“I work with a team. I have an assistant designer, people who do the embellishments, the beadwork, I have seamstresses, I also have patternmakers as well…It all starts with an idea and from there I translate the idea onto paper. After sketching comes the issue of fabric selection, what sort of fabric works best with the design, and what sort of details will be added, and from there, we go to the pattern making process where we translate the sketch into the real-life garment we envisioned. After the pattern making and the cutting of the fabric, comes the stitching, that’s where our seamstresses come into play, pressing the seams-the technical aspect of it. After that, if there are going to be embellishments, we start to make decisions [on] the beadwork, that’s where our artisans come into play,” he explained.

Although he has mastered the art of his craft and brand, Tsakatsa has faced some challenges along the way and shares some of those lessons to equip upcoming designers on their journey.

“The challenges that I faced include getting other people to believe in my vision. At first, my parents were a bit sceptical, especially my dad. They were like, ‘you cannot just focus on one thing’. The other challenge is trying to fund everything from your own pocket. It was tough because to take part in some of the showcases and exhibitions you have to pay, so I had to get that money from my personal savings,” he says.

“Another challenge I faced was, there are not many high fashion designers in Zimbabwe, so it’s quite difficult for you to look for someone you can learn from. I had to actually teach myself some things. Here in Zimbabwe, I was inspired by Joyce Chimanye, the way she works with African print.”

To counter some of these challenges, Tsakatsa had to devise ways to make his business sustainable, beginning with a mindset shift.

“You have to take it seriously as a business, stop taking it as a hobby because at the end of the day you have to make money to cater to bread and butter issues. The moment you start looking at it as a business, you can move forward,” he added.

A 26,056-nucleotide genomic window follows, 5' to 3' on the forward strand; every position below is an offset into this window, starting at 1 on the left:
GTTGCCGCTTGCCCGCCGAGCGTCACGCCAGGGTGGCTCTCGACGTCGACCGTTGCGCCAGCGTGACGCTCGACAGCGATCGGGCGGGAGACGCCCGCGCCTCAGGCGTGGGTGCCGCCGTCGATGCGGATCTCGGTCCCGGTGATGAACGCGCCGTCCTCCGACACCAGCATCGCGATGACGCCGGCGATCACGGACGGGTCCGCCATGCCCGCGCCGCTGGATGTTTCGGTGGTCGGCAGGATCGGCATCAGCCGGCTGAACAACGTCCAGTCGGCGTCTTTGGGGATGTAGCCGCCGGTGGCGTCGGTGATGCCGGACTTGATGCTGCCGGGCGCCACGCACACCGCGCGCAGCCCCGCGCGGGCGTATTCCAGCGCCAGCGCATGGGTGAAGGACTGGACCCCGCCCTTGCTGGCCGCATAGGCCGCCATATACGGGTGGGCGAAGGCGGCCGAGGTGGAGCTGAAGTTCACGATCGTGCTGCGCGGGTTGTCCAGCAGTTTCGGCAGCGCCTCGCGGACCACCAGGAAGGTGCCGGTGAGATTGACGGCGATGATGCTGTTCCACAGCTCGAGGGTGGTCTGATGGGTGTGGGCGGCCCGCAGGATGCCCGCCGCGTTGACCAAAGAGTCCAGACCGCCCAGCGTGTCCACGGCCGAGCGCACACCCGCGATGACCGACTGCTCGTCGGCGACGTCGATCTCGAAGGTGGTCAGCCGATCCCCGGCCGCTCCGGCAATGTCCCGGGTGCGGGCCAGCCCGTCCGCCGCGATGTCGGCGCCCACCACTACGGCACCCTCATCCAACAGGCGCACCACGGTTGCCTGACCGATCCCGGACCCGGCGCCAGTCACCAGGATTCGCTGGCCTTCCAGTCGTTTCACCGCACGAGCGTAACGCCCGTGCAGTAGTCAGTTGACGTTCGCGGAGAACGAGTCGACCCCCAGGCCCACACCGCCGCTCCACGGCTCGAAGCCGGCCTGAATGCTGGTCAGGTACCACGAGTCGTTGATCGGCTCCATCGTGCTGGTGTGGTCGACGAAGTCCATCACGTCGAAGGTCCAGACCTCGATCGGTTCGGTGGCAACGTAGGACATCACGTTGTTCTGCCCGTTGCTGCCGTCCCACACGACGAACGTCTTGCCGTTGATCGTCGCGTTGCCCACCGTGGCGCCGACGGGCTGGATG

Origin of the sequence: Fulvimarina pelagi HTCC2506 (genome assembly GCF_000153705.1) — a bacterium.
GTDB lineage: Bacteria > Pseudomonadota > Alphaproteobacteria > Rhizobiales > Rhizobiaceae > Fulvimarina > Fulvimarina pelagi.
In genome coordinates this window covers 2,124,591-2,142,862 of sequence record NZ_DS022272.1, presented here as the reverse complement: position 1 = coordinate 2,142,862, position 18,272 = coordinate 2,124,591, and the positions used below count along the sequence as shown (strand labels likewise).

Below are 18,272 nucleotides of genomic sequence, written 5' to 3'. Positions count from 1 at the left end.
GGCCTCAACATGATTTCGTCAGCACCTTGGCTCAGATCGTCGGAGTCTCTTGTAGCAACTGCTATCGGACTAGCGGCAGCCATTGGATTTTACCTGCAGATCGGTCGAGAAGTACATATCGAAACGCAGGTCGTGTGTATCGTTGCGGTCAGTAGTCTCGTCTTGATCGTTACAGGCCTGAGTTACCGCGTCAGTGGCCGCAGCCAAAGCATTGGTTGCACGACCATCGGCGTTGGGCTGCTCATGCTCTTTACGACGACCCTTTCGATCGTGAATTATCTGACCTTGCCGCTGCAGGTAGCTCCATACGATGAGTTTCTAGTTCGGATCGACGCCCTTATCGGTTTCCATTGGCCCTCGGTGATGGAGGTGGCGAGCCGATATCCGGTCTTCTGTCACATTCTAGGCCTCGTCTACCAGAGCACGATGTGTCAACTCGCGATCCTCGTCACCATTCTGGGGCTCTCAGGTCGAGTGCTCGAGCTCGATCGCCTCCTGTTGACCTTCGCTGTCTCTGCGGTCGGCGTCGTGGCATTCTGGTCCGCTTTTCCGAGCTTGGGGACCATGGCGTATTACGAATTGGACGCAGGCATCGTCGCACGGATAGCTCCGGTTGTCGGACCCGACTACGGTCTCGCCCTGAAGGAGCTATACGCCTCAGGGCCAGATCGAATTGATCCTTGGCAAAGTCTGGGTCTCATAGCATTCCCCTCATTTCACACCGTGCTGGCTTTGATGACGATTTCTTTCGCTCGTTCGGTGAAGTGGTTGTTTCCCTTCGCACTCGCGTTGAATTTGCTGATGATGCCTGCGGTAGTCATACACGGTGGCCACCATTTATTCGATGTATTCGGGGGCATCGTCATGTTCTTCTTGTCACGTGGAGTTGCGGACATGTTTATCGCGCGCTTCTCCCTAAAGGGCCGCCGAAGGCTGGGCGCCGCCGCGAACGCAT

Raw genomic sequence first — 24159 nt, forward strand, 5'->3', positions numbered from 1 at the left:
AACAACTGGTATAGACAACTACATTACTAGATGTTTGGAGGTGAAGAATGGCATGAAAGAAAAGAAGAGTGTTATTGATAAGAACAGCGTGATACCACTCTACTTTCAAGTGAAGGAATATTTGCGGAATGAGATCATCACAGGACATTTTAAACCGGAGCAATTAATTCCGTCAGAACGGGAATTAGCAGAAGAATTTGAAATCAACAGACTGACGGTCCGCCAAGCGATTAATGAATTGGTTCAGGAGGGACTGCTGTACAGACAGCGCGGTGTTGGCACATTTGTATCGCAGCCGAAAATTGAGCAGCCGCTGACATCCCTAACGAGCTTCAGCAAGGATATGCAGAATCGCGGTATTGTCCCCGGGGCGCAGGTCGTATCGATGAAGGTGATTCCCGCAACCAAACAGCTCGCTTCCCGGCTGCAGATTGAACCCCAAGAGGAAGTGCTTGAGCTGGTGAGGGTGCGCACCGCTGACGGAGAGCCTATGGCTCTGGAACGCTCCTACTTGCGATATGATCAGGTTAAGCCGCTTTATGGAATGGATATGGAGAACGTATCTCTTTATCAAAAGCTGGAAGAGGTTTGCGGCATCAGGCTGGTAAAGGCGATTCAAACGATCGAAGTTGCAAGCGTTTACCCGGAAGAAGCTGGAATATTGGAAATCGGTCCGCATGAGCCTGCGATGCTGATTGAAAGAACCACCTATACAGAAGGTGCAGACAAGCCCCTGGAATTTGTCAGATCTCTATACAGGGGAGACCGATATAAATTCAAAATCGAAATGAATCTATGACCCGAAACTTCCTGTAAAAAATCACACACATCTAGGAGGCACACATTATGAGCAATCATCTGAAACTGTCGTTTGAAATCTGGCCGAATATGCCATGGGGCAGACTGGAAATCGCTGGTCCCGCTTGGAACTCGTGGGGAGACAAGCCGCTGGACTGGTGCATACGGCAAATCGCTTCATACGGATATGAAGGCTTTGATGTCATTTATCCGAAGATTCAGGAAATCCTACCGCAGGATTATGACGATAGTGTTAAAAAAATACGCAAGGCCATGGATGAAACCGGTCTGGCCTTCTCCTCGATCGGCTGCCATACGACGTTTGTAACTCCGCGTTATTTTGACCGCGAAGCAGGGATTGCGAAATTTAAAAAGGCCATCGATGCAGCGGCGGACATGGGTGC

“The other thing you need to identify is your target market, how you can tap into that market, how you can bring your product to that market and how they can accept the product you are offering. How can you distinguish yourself from the other brands? That will definitely set you apart and make you stand out and bring you good business.”

Adopting this approach and increasing his dedication to his fashion business earned Tsakatsa recognition, including being scouted for the Paris Fashion Week. That was one of the greatest career highlights in 2021, coming in spite of the COVID-19 pandemic and its many threats to fashion businesses. It also broke down his sense of isolation, offering him a wider perspective and potential role in, the African Fashion industry.

“African fashion is fast growing and is penetrating all these markets in Europe and Asia. The experience was awesome, other African designers were showcasing from Nigeria and South Africa. Getting to see other established designers and learning about their journey, how they started off and just sharing a platform with those designers was such a humbling experience for me,” he advises.

Tsakatsa’s goal following his Paris Fashion Week experience is to conquer global markets, without losing sight of his continent and home that birthed him.

“It was a learning curve, to actually see how I can take my brand to the next level using such a global platform and seeing it as an opportunity to push African fashion forward and just change the fashion narrative for Africa and Zimbabwe.”

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/bird story agency